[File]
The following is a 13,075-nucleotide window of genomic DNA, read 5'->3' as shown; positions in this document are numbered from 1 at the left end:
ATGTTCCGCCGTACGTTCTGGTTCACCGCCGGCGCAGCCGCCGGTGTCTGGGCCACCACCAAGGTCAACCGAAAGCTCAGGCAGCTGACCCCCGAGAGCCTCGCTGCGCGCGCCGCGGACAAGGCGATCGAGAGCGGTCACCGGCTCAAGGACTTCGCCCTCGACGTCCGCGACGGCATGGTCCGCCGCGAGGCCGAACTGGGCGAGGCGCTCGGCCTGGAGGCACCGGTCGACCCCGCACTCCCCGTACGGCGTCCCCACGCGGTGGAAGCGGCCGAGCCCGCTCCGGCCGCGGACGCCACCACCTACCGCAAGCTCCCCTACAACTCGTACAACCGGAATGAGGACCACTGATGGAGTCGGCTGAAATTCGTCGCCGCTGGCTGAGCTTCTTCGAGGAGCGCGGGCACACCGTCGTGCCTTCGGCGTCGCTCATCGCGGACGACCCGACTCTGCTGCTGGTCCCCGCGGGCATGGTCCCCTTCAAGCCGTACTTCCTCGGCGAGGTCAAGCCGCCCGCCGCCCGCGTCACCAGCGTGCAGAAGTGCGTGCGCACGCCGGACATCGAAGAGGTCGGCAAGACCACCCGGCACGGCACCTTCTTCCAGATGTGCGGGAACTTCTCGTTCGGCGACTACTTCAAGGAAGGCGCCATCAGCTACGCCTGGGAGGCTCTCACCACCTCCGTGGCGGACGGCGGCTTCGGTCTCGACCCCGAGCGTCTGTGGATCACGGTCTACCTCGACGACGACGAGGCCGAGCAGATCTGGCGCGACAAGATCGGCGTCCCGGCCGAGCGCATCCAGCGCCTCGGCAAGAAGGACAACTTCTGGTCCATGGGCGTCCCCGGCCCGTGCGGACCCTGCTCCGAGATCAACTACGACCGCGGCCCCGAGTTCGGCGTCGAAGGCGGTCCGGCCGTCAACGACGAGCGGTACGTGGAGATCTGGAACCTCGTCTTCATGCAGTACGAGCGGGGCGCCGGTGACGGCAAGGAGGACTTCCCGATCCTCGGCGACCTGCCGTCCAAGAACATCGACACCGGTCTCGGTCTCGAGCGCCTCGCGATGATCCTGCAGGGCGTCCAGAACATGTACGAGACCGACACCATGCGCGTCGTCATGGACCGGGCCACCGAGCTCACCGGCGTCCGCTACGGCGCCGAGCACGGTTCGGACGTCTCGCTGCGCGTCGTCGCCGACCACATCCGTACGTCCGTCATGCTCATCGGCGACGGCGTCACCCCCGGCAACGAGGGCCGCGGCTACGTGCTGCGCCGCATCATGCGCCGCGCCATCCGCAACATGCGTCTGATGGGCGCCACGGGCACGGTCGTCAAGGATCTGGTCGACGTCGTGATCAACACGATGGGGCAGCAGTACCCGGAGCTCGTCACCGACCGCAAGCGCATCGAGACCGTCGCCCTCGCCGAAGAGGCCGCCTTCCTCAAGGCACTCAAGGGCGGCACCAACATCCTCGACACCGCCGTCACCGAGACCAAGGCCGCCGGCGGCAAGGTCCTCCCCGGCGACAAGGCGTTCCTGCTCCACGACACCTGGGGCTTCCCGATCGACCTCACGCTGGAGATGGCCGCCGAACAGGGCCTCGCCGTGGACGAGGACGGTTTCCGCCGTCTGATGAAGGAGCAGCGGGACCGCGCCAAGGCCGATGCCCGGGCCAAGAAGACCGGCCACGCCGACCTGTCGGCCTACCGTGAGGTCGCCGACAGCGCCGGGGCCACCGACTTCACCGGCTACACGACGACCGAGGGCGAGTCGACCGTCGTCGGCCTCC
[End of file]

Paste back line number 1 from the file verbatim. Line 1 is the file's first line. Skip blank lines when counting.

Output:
The following is a 13,075-nucleotide window of genomic DNA, read 5'->3' as shown; positions in this document are numbered from 1 at the left end: